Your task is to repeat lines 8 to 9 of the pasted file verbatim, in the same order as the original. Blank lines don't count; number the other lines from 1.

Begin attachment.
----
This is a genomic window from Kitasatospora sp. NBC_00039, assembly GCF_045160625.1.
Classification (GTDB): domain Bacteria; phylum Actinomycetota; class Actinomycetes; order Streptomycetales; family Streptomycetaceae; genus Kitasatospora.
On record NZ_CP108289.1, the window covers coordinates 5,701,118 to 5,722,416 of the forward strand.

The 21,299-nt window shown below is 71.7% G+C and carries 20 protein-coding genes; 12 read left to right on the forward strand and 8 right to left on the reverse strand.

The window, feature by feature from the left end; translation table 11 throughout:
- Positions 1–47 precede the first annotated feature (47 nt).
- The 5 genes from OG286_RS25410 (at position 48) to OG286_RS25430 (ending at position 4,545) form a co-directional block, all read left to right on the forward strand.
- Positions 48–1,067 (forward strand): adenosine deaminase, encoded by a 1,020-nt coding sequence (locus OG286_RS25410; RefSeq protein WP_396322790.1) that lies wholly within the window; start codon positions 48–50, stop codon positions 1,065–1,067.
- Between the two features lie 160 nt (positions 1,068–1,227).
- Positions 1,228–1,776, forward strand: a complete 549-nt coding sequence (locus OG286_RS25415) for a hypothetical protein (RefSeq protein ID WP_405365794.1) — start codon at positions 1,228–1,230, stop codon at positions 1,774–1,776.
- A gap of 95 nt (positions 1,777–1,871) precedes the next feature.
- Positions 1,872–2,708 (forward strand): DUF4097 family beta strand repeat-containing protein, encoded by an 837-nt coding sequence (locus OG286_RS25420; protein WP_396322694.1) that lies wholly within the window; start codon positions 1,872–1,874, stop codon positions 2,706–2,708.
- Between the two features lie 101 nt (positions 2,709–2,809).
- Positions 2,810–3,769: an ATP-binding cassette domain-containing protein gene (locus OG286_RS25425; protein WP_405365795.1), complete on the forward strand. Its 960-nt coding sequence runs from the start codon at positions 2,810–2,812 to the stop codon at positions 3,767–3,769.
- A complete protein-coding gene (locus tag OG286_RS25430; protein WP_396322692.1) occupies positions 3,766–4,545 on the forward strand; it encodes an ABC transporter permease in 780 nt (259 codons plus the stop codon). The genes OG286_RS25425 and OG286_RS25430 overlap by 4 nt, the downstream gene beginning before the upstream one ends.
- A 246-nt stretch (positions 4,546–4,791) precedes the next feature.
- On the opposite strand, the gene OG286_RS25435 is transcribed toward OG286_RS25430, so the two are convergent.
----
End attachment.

- Positions 48–1,067 (forward strand): adenosine deaminase, encoded by a 1,020-nt coding sequence (locus OG286_RS25410; RefSeq protein WP_396322790.1) that lies wholly within the window; start codon positions 48–50, stop codon positions 1,065–1,067.
- Between the two features lie 160 nt (positions 1,068–1,227).